We Think by Feeling

Theodore Roethke

David Hume

We think by feeling. What is there to know?

–Theodore Roethke

Morals and criticism are not so properly objects of understanding as of taste and sentiment. Beauty, whether moral or natural, is felt, more properly than perceived.

–David Hume

Emotions ignite moral judgments. Reason follows in the wake of this dynamic….Conscious moral reasoning often plays no role in our moral judgments, and in many cases reflects a post-hoc justification or rationalization of previously held biases or beliefs.

–Marc D. Hauser, Moral Minds (24-25)

We Think by Feeling

In my last post I objected to clever and stylistic cinematic portrayals of violence because violence is the ugliest and stupidest thing that people do. I selected four movies for disapprobation, Snatch, Mr. and Mrs. Smith, Pulp Fiction, and Kill Bill. (It is no accident that two of these movies were created by Quentin Terantino, but more on that later.) But it dawned on me after I made the post that the primary rationale that I could come up with for why Mr. and Mrs. Smith is such a morally execrable movie (it makes light of those wretched people who kill others instead of exploring the contours of their depravity) is also true of Prizzi’s Honor, one of my favorite movies. Of course, I could try to convince myself that Prizzi’s Honor deserves an exemption from my rule about glamorizing violence because it is a highly ironic work of art.

Unfortunately, I’m pretty sure that whoever came up with Mr and Mrs. Smith was trying to be ironic, and every movie is a work of art (but not necessarily a well-achieved work of art.) It has also occurred to me that every reason I can come up with for why I never enjoyed Married with Children (it’s about a bunch of pathetic losers who are constantly abusing each other) is true about Two and a Half Men, one of my favorite shows.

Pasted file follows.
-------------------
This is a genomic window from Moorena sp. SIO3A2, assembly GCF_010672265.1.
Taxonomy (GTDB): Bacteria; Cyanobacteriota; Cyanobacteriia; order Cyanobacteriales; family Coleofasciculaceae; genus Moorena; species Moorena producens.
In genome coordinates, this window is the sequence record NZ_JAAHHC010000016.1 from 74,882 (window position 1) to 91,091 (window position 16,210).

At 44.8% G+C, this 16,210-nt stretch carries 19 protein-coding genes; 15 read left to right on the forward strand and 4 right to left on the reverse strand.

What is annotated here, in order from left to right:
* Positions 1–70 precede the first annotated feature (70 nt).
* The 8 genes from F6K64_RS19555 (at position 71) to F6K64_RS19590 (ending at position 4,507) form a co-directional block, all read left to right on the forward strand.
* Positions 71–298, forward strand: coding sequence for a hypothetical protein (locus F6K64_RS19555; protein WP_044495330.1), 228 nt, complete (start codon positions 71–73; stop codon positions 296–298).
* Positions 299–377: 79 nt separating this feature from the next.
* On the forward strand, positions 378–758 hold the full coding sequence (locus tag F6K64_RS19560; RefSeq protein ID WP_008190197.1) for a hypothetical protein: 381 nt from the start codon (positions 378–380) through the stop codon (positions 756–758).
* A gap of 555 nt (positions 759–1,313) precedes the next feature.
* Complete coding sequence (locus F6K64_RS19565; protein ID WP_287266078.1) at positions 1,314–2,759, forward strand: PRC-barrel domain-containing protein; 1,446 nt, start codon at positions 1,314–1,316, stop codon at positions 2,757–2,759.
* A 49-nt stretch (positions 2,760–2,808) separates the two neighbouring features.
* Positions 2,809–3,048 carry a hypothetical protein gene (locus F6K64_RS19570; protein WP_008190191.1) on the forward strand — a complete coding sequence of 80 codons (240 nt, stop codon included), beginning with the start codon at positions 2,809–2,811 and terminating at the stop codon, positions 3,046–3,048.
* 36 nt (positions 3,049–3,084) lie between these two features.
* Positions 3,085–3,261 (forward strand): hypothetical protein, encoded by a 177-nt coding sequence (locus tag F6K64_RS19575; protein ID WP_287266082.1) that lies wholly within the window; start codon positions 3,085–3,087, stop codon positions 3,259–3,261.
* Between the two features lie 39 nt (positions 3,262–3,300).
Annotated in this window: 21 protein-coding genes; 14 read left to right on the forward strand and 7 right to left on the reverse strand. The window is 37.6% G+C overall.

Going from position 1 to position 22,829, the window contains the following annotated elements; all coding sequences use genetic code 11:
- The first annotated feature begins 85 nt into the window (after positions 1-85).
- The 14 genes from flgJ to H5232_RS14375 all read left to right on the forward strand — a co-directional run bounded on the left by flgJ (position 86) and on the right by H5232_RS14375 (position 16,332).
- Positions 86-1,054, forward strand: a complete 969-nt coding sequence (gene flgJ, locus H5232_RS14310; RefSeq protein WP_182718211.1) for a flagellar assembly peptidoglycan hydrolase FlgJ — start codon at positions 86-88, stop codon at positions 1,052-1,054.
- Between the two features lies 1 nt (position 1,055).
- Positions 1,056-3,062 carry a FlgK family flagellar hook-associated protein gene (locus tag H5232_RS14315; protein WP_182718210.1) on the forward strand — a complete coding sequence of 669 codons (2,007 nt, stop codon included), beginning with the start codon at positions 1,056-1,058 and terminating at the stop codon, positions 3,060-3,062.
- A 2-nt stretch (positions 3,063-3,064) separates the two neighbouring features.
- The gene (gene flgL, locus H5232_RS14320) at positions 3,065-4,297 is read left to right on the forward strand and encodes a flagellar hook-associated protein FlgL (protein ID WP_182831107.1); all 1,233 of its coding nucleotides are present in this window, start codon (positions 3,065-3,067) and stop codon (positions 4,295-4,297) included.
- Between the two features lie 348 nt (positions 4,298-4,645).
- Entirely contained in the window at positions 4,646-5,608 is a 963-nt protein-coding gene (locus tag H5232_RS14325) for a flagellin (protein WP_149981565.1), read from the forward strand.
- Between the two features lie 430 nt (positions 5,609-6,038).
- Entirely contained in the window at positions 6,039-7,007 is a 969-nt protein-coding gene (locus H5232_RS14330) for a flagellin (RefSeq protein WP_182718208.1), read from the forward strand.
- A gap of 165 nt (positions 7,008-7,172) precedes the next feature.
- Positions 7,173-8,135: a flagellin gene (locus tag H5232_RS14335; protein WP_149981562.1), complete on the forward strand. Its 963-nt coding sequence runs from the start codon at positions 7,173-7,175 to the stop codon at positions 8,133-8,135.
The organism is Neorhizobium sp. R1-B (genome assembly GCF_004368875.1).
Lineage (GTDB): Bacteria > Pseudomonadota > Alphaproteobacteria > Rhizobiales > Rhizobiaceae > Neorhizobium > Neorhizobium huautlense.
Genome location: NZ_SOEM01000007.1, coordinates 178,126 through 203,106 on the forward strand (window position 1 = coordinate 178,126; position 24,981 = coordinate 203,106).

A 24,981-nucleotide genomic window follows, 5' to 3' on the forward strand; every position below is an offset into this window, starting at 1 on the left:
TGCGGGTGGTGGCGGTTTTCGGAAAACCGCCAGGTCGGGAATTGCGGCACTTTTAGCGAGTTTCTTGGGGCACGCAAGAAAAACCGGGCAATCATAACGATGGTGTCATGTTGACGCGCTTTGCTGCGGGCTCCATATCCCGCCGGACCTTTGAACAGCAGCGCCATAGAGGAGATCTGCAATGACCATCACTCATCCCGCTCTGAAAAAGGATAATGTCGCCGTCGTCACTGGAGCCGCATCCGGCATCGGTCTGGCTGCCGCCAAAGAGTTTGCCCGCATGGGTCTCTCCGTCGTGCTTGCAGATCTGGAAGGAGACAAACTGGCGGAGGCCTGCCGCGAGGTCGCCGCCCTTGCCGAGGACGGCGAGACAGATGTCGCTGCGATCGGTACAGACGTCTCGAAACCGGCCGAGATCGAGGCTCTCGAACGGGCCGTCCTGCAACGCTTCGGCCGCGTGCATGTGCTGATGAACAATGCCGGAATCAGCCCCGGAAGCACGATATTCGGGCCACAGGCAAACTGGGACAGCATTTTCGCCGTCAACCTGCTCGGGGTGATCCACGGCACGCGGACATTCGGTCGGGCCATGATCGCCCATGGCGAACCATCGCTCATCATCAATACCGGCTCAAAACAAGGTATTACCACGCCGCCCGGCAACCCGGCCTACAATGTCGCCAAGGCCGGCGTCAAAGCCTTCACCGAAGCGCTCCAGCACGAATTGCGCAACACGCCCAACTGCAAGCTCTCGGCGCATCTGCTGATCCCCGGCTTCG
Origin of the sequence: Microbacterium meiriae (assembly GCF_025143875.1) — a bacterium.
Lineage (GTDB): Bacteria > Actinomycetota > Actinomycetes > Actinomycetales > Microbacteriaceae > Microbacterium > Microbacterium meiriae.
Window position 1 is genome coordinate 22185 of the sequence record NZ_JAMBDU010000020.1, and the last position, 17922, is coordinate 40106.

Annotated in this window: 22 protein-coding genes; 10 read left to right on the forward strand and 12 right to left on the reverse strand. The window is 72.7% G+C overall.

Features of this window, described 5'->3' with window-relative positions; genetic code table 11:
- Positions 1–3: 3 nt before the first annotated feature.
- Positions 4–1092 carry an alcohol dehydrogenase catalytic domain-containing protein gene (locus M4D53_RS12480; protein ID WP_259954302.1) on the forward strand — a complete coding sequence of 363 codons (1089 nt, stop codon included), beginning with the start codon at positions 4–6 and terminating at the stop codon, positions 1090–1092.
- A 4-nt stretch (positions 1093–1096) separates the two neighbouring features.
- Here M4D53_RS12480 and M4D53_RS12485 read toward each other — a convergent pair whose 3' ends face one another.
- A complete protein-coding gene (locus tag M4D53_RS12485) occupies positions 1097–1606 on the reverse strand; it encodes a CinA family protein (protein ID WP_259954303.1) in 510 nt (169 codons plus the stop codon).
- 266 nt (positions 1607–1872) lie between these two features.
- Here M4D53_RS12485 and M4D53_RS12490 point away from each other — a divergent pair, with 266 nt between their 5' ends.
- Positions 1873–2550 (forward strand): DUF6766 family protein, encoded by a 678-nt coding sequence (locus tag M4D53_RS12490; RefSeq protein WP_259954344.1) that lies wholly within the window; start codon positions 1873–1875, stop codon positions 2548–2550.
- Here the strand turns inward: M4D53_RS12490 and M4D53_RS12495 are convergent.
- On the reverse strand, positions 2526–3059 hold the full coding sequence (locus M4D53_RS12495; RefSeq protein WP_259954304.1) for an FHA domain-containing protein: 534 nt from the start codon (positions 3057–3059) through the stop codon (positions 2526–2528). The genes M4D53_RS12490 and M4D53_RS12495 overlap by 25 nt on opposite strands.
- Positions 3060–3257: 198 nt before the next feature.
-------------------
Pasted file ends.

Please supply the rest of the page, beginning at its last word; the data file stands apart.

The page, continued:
Because emotions ignite moral judgments, it is my feeling that violence in film should be just as ugly and stupid as it is in real life. That’s why I like Reservoir Dogs so much more than Pulp Fiction (Michael Madsen’s happy dancing torturer scene notwithstanding). Terantino is, of course, a lightening rod for people who object to violent movies, particularly when he says asinine things like this:

“Violence in the movies can be cool,” he says. “It’s just another color to work with. When Fred Astaire dances, it doesn’t mean anything. Violence is the same. It doesn’t mean anything. It’s a color.”

The maddening thing about Terantino is that he such an idiotic savant. He writes brilliant dialogue, gets unexpectedly marvelous performances out of his actors and he’s even capable of creating rather touching scenes. I was very moved, for example, by the way Robert Forster revealed his vulnerable side to Pam Grier in Jackie Brown by talking about how degrading it was to sit alone for hours in a dark room that reeked of cat piss in order to do the only job he was qualified for.

So is every work of criticism simply an attempt to rationalize feelings? I’m afraid so.

by Richard W. Bray

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5 Responses to “We Think by Feeling”

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